Ariodant

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Ariodant is an opéra comique (drame mêlé de musique) in three acts by the French composer Étienne Méhul first performed at the Théâtre Favart in Paris on 11 October 1799. The libretto,[1] by François-Benoît Hoffman is based on the same episode in Ariosto's Orlando Furioso that also inspired Handel's opera Ariodante. The work had a profound influence on the development of Romantic opera, particularly in Germany.

Performance history[edit]

The premiere took place on 11 October 1799. There were fears that the success of the opera might be damaged by the plot's similarity to Henri Montan Berton's Montano et Stéphanie, which had debuted on 15 April of the same year. In the event, the audience was warmly appreciative and Méhul appeared on stage at the end to take their applause (Hoffman had been kept at home by illness). Méhul dedicated the score to his friend Luigi Cherubini.[2] [3]

Roles[edit]

Role Voice type Premiere Cast, 11 October 1799
(Conductor:)
Ariodant haute-contre
Dalinde soprano
Edgard tenor
Ina soprano
Lurcain bass
Othon haute-contre/tenor
A bard haute-contre

Synopsis[edit]

Act 1[edit]

Scene: The court of King Edgard

Ina, daughter of King Edgard of Scotland, is in love with the knight Ariodant. Ina's rejected suitor, the villainous Othon, plots against her with Ina's maid Dalinde. Othon and Ariodant are about to fight when the feast is announced in the king's hall.

Act 2[edit]

Scene: A garden at night, overlooked by Ina's balcony

A bard plays a song on his harp. Ariodant has arranged a midnight duel with Othon and Ina gives him a ribbon of her own hair. Lurcain, Ina's brother, and four other knights enter and hide. They are there to make sure Othon does not play any dirty tricks. However, when Othon arrives he does not fight but tells Ariodant he has been visiting Ina's bedroom every night. When Dalinde appears at the balcony dressed as Ina, it apparently proves Othon's point. Lurcain and Edgard arrest Ina for unchastity.

Act 3[edit]

Scene: The hall of justice

Ina is about to be put on trial. Othon tries to make a deal with her: if she will agree to marry him, he will claim she has secretly been his wife all along. Ina refuses. Othon's henchmen tell him they have made away with Dalinde. The trial goes ahead, but the accused turns out to be Dalinde, veiled and in disguise. She reveals the details of Othon's plot and how Othon's men would have murdered her had she not been saved by Ariodant.

The work[edit]

Ariodant, with its sombre and dramatic character, is among the most highly regarded of Méhul's works.[4] Edward Dent wrote, "This is perhaps the best of all Méhul's operas, for it has consistency of style, and a plot which although wildly Romantic is not outrageously nonsensical and deals with very genuine human emotions. Moreover, it is not dependent, as some of these operas are, on scenic effects such as storms and avalanches."[5] Méhul scholar Elizabeth Bartlet describes it as "Mehul's best work of the decade and a highpoint of Revolutionary opera. It epitomises the major achievements of the genre: musical continuity and unification in spite of divisions caused by the spoken dialogue, the coordination of music and drama in the work as a whole, and inventiveness of form, orchestral treatment, and vocal writing to realise theatrical and musical aims."[6]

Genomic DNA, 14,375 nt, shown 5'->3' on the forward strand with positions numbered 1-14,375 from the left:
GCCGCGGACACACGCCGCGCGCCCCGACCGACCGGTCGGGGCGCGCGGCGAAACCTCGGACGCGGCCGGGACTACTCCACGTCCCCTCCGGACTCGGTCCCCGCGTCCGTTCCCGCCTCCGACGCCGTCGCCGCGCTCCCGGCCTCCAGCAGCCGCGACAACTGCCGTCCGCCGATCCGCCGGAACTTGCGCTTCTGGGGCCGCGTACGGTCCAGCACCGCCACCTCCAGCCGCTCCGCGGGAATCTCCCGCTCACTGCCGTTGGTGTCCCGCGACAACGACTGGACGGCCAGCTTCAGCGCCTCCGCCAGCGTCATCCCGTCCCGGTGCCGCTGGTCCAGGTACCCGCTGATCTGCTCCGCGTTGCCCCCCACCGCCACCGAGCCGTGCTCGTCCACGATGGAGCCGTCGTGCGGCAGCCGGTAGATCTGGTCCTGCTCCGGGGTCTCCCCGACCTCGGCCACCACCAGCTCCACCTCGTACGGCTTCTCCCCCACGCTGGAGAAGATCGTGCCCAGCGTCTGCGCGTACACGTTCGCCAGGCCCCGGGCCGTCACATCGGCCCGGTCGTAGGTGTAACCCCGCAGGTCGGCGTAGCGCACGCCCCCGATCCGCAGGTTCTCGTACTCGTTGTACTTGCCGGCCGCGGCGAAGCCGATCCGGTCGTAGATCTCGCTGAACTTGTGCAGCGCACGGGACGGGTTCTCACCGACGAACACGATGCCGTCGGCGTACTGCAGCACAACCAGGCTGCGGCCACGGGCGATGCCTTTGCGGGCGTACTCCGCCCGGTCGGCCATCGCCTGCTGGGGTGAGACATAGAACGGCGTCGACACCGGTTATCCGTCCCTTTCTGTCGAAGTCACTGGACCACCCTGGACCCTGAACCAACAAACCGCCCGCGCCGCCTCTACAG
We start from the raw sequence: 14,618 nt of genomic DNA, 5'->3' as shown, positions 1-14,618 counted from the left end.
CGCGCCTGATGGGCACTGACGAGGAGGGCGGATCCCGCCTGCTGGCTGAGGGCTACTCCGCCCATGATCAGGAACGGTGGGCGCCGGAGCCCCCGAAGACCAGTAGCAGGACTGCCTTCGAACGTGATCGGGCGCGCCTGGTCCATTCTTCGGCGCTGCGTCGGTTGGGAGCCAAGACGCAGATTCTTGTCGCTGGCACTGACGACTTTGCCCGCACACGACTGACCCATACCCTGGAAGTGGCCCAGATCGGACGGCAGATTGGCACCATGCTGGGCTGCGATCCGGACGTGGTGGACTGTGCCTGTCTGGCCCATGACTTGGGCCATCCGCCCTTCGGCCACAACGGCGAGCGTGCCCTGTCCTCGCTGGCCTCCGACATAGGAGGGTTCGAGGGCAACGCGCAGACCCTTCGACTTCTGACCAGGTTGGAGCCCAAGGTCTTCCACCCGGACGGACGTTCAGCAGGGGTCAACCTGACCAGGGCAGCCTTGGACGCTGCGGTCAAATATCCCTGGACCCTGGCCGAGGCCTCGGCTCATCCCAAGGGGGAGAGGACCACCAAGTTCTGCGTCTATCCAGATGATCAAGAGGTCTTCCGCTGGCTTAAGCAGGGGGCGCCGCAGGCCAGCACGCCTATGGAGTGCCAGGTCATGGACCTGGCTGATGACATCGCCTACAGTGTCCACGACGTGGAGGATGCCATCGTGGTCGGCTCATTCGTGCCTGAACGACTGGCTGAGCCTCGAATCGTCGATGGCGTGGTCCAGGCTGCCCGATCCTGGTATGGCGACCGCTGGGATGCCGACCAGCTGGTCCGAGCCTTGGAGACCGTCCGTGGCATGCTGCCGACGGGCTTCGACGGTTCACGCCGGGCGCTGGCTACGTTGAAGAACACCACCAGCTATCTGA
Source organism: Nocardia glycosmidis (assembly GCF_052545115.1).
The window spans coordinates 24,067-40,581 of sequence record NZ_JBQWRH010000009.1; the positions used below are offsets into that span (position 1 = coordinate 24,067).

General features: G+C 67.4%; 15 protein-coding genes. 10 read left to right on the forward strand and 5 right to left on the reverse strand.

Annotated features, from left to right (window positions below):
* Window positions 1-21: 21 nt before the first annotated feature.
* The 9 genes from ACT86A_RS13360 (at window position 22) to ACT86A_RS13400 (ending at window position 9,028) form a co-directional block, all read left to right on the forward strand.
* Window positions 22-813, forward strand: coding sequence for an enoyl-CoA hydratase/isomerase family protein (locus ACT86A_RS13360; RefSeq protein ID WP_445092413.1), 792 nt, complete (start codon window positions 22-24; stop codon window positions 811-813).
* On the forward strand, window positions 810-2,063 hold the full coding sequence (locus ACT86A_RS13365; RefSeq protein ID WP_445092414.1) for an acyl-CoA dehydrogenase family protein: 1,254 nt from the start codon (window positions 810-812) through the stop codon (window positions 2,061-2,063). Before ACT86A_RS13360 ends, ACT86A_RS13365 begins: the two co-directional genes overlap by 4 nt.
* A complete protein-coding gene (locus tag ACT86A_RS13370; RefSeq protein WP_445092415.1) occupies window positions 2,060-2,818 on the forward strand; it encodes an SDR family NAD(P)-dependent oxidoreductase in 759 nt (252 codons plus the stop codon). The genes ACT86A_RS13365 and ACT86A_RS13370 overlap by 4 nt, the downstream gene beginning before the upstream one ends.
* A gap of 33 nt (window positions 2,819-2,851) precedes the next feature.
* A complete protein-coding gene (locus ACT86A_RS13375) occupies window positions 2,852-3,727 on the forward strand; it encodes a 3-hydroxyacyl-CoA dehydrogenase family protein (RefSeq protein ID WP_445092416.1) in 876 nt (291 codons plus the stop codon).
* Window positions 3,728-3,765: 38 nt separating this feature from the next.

Ariodant had a profound influence on German Romantic opera, especially Weber's Euryanthe (1823), which has a very similar chivalric plot. But Weber also learned from Méhul's use of the orchestra to evoke atmosphere. As John Warrack writes: "Much of the opera is set by night or in underground rooms and labyrinthine passages or a thick forest and Méhul responds with some of the swarthiest orchestration he can contrive, setting the tone at once with an overture (brief, irregular in form, and ending in harmonic mid-air) beginning on three solo cellos and ending on unison double basses."[7] The opera also makes use of a "reminiscence motif" (the forerunner of the Leitmotiv), descending discords symbolising Othon's jealousy and anger which recur throughout the work.[8][9][10] According to Winton Dean, it occurs in "at least eight of the fifteen movements of the opera."[11]

Recordings[edit]

The overture appears on: Méhul Overtures, Orchestre de Bretagne, conducted by Stefan Sanderling (ASV, 2002) Catalogue number CD DCA 1140.

References[edit]

  1. ^ French libretto in Œuvres de F.-B. Hoffman – Théatre (tome II, pp.  149-221), Paris : Lefebvre, 1829 (accessible on line : books.google)
  2. ^ Adélaïde de Place, p.118
  3. ^ Winton Dean has commented: "Othon [the villain of Ariodant] is probably Méhul's most memorable character as Medea is Cherubini's; both are the slaves of passion and each composer dedicated his work to the other." (Dean in Abraham, p.61
  4. ^ Adélaīde de Place, p.118
  5. ^ Dent p.87
  6. ^ Bartlet page x
  7. ^ Warrack p.199
  8. ^ Warrack loc.cit.
  9. ^ Bartlet loc.cit.
  10. ^ Adélaīde de Place, p.120
  11. ^ Dean in Abraham, p.56

Sources[edit]

  • Adélaïde de Place Étienne Nicolas Méhul (Bleu Nuit Éditeur, 2005)
  • The Viking Opera Guide, ed. Amanda Holden (Viking, 1993)
  • Edward Joseph Dent The Rise of Romantic Opera (Cambridge University Press, 1979 edition)
  • Winton Dean, chapter on French opera in Gerald Abraham (ed.) The New Oxford History of Music Volume 8: The Age of Beethoven 1790-1830 (Oxford University Press, 1988)
  • M. Elizabeth C. Bartlet, "Ariodant [Ina]", in Stanley Sadie (ed.), The New Grove Dictionary of Opera, Grove (Oxford University Press), New York, 1997, I, pp. 186, ISBN 978-0-19-522186-2
  • General introduction to Méhul's operas in the introduction to the edition of Stratonice by M. Elizabeth C. Bartlet (Pendragon Press, 1997)
  • John Warrack German Opera from the Beginnings to Wagner (Cambridge University Press, 2001)
  • Amadeus Almanac, accessed 26 November 2010